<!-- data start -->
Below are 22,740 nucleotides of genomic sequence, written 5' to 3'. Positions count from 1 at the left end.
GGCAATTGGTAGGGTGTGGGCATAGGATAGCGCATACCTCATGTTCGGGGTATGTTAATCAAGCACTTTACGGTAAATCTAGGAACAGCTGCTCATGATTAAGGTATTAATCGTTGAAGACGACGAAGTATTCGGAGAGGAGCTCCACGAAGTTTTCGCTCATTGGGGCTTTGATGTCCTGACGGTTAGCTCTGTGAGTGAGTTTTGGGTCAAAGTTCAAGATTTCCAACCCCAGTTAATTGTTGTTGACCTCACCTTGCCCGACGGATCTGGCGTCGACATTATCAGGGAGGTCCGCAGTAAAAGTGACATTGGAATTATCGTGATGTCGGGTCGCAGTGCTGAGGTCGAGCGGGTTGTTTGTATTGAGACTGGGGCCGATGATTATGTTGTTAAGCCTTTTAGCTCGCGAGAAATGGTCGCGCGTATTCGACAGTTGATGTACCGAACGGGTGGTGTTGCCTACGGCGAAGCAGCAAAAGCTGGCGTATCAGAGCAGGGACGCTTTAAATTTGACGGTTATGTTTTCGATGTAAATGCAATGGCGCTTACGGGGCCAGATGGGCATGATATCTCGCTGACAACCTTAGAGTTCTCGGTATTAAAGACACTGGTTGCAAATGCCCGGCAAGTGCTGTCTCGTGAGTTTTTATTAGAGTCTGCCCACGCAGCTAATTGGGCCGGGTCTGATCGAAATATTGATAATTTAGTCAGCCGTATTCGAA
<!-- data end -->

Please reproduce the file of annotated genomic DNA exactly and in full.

Below are 22,740 nucleotides of genomic sequence, written 5' to 3'. Positions count from 1 at the left end.
GGCAATTGGTAGGGTGTGGGCATAGGATAGCGCATACCTCATGTTCGGGGTATGTTAATCAAGCACTTTACGGTAAATCTAGGAACAGCTGCTCATGATTAAGGTATTAATCGTTGAAGACGACGAAGTATTCGGAGAGGAGCTCCACGAAGTTTTCGCTCATTGGGGCTTTGATGTCCTGACGGTTAGCTCTGTGAGTGAGTTTTGGGTCAAAGTTCAAGATTTCCAACCCCAGTTAATTGTTGTTGACCTCACCTTGCCCGACGGATCTGGCGTCGACATTATCAGGGAGGTCCGCAGTAAAAGTGACATTGGAATTATCGTGATGTCGGGTCGCAGTGCTGAGGTCGAGCGGGTTGTTTGTATTGAGACTGGGGCCGATGATTATGTTGTTAAGCCTTTTAGCTCGCGAGAAATGGTCGCGCGTATTCGACAGTTGATGTACCGAACGGGTGGTGTTGCCTACGGCGAAGCAGCAAAAGCTGGCGTATCAGAGCAGGGACGCTTTAAATTTGACGGTTATGTTTTCGATGTAAATGCAATGGCGCTTACGGGGCCAGATGGGCATGATATCTCGCTGACAACCTTAGAGTTCTCGGTATTAAAGACACTGGTTGCAAATGCCCGGCAAGTGCTGTCTCGTGAGTTTTTATTAGAGTCTGCCCACGCAGCTAATTGGGCCGGGTCTGATCGAAATATTGATAATTTAGTCAGCCGTATTCGAA